Pick of the Unknown
As 2011 comes to an end, writers the world over are taking stock of their rejection letters, acceptance letters and un-submitted final(?) drafts in hopes of a new year with their names in print or electronic media. Those un-submitted drafts happen mostly because finalizing a draft and sharing it are not as seamless as their chronological order suggests. Instead, there is a matter of writers going out into the publishing forest where strange creatures in editors’ clothing lurk, wait even, for the fresh stink of novice writing.
In one rejection letter that I received earlier this year, the editors wrote me saying one poem was easily not a fit for their magazine and yet another poem was quite well done and only graphemes from being published. Taking in the end of this writing year, I sit at my desk and play the “what if” game. What if I had already been published in The New Yorker; would I be anxiously pessimistic about a successful new year?
It’s 1940, and The New Yorker publishes W. H. Auden’s poem “The Unknown Citizen.” Months before its publication, the Second World War had begun, which connects the situation of the poem–the ambivalent life of man in the eyes of his bureaucratic nation state—to the sociopolitical climate of the day. Regardless of the war climate, Auden received notice of acceptance for a poem that has become widely anthologized for its critical acclaim. I wonder if Auden thought of his January publication as an immediate kick-start to his new year’s goals. Perhaps he smiled inwardly at his wise choice to become an American citizen.
It’s 1948 and Shirley Jackson’s short story “The Lottery” is published in The New Yorker. The Arab-Israeli War begins and Mahatma Gandhi dies. Again, the climate of the historical day is consistent with literary concerns—Ms. Hutchinson, the story’s protagonist, is stoned and presumably dies, but not before mocking the unfair ritual. The hyper-controversial story garnered Jackson hate mail from perplexed readers. What was the point of this inhumane, simply violent story? I imagine them saying. And at the same time I know that Jackson must have imagined the power of words as infinitely possible even in her human hands.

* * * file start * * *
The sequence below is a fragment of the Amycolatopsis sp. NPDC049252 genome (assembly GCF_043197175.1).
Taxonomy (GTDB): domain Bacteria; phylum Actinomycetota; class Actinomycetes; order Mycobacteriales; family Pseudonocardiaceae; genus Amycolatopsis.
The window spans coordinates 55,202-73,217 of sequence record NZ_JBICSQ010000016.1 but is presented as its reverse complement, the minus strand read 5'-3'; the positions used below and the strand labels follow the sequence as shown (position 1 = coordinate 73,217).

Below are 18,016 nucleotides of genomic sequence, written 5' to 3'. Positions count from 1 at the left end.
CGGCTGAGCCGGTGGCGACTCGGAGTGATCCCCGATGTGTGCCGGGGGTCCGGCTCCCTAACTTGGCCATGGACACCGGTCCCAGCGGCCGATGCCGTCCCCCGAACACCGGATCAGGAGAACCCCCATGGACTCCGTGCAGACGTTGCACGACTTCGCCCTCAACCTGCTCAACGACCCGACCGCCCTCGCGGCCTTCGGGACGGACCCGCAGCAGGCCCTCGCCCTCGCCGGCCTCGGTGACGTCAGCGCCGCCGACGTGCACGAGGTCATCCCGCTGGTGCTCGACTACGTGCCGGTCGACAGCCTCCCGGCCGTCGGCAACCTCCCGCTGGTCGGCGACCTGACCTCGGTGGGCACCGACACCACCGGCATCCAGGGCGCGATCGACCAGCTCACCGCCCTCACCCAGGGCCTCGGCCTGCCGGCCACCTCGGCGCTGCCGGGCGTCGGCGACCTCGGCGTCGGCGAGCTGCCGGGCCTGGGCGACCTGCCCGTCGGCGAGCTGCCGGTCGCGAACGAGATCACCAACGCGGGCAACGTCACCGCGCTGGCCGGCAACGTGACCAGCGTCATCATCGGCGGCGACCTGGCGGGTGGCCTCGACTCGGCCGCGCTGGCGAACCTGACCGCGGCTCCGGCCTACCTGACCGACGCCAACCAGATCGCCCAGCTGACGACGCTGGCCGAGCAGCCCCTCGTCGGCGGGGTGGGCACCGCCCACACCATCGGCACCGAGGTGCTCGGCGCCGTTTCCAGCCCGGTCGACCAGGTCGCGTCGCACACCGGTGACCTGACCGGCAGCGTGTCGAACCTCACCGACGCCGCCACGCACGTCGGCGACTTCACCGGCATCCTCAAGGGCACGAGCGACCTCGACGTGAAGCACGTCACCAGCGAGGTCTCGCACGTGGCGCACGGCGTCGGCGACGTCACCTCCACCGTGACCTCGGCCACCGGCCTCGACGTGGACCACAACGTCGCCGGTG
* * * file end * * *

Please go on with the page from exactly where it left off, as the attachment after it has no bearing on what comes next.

For an Unknown Writer, the end of 2011 should not conjure mystical deaths of writing goals and opportunities. That would be inwardly and outwardly inhumane. Instead, Rita Dove describes a wonderfully sanguine evocation regarding the bounty of amateurs writing (poetry) in her interview with The Writer’s Chronicle. Dove says that criticism of MFA programs and of an abundance of writers is at best “premature” and at worst “hysterically adversarial.” Dove continues “And if much of it cannot overcome mediocrity, so what? Aren’t there hordes of amateur painters and pianists populating our civilization, bringing pleasure to themselves and those around them with no detrimental effect?”
Since writers write through a fulcrum of experience and since all those experiences aren’t good, it follows that some bad writing will happen. It also follows that some good writing will happen about bad things as Auden and Jackson exemplify. And while I chastise myself for being “just another voice,” each year there is much to write about and many editors to befriend in the forest.